VALDOSTA — The Georgia General Assembly says, "the strong public policy of this state is in favor open government."
When the state adopted its current Sunshine Laws lawmakers said, "Open government is essential to a free, open and democratic society."
But that strong public policy has not always be adhered to by local governments.
In 1985, for example, Colquitt County Commission Chairman Bill Kennedy was indicted on seven counts of open meetings violations. “As a result of that, we’ve always been very serious about open meetings,” County Attorney Lester Castellow said.
Just last year, an Atlanta city official was convicted of violating the state's Open Records Act for attempting to stall a public records request.
Government transparency — the ability of the public to see what elected officials and government employees are doing — is a topic that local officials have to take seriously, or face consequences.
The SunLight Project journalists in Valdosta, Moultrie and Thomasville spoke to elected officials in several Georgia communities to get their insights on government operating in the open.
"Local and state government allow the taxpayer to easily research and hold officials accountable for how they spend taxpayers' money at all levels of government," said Karen Kelso, a member of the Thomas County Board of Education.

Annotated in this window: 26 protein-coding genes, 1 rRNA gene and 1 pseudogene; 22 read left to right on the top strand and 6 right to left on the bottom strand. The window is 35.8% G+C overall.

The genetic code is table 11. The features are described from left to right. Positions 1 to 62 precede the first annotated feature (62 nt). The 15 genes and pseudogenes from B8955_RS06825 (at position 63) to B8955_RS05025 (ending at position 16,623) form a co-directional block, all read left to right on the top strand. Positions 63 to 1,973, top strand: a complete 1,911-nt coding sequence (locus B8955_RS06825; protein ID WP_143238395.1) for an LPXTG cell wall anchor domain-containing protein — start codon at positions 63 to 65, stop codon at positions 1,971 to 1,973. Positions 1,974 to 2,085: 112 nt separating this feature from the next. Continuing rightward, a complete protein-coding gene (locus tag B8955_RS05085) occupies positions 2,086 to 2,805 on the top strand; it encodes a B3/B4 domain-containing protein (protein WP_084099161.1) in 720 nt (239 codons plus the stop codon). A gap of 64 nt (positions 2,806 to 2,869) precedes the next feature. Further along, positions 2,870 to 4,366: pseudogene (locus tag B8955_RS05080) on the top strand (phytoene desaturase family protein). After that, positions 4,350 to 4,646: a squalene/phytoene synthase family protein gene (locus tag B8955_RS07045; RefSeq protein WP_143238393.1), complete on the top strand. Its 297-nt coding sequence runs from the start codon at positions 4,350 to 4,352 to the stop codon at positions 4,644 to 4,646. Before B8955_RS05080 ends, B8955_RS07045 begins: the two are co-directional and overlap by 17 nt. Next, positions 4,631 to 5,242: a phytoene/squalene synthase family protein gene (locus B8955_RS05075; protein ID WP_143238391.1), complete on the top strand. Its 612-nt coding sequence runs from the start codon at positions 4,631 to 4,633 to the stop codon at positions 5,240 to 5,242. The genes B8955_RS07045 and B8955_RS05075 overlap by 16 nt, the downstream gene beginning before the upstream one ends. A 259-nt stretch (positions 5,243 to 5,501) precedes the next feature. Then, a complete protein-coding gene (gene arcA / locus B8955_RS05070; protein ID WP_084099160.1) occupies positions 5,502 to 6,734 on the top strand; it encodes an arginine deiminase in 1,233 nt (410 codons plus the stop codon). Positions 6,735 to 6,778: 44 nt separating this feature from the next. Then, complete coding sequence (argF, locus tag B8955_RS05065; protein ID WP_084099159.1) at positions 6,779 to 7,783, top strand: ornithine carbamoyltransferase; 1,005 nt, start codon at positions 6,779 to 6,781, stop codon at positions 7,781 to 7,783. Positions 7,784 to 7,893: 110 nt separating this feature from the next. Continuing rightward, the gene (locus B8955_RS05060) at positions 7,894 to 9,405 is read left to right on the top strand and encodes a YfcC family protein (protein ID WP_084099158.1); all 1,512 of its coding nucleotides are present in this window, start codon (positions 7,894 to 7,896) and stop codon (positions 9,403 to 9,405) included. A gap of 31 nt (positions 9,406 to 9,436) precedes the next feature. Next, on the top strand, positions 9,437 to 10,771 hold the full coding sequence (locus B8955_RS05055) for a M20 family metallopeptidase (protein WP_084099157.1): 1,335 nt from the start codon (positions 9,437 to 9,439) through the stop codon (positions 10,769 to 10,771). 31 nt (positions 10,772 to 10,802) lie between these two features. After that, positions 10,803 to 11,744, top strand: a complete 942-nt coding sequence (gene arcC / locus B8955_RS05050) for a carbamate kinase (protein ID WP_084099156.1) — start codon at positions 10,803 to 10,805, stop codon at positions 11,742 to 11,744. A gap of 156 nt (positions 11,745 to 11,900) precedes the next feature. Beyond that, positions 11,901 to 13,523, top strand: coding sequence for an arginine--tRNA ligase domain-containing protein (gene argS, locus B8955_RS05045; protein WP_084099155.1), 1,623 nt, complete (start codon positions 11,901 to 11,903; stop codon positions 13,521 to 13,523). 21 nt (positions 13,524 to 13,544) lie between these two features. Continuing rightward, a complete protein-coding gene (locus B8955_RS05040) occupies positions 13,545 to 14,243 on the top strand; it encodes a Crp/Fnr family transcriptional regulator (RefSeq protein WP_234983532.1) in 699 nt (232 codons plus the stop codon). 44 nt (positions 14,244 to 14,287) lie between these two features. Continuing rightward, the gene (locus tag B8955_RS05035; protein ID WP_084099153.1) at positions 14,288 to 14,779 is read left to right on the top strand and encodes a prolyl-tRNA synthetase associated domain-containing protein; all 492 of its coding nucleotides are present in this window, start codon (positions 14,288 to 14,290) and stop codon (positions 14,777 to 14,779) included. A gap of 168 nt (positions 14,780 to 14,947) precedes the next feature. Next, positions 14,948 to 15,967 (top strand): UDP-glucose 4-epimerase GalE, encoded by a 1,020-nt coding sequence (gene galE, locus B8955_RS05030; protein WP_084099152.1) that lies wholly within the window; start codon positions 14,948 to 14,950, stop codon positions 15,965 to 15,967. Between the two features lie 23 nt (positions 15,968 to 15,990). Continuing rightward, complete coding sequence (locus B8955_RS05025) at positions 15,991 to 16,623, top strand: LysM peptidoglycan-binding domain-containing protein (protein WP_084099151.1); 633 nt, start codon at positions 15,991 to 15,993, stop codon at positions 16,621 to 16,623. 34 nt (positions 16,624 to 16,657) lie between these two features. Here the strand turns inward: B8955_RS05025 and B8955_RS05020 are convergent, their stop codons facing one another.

She referenced something said by U.S. Supreme Court Justice Lois Brandeis 88 years ago: "Sunlight is said to the best of disinfectants; electric light the most efficient policeman."
Kelso said with today's technology, Americans should have total illumination of what elected officials do and how tax dollars are spent.
"Clarity promotes trust, because it keeps everyone accountable," Kelso said. "Public servants owe information for your review. I agree wholeheartedly in this concept."
“Government transparency is important to ensure that citizens always know what’s going on and the government can never be sneaky or underhanded and do things without the citizens' knowledge. Every citizen needs to know about what their government is doing so that they can know who to vote for,” Colquitt County Commission Chairman Denver Braswell said.
“Government transparency is extremely important to me. One of the reasons I ran was because I didn’t understand the process, number one, and not understanding how everything works and it really aggravated me,” Braswell said. “That being said, now I see that it’s a lot more transparent than I thought it was, I just didn’t know where to look. I thought the work sessions were private. I didn’t know they were open to the public, and a lot of people still don’t know either. A lot of people come up to me and say, ‘I bet you make a lot of decisions in private in the back room.’ And I have to tell them no, all of our work meetings are open to the public by law. We advertise them and we invite the public to come out and sit in on them.”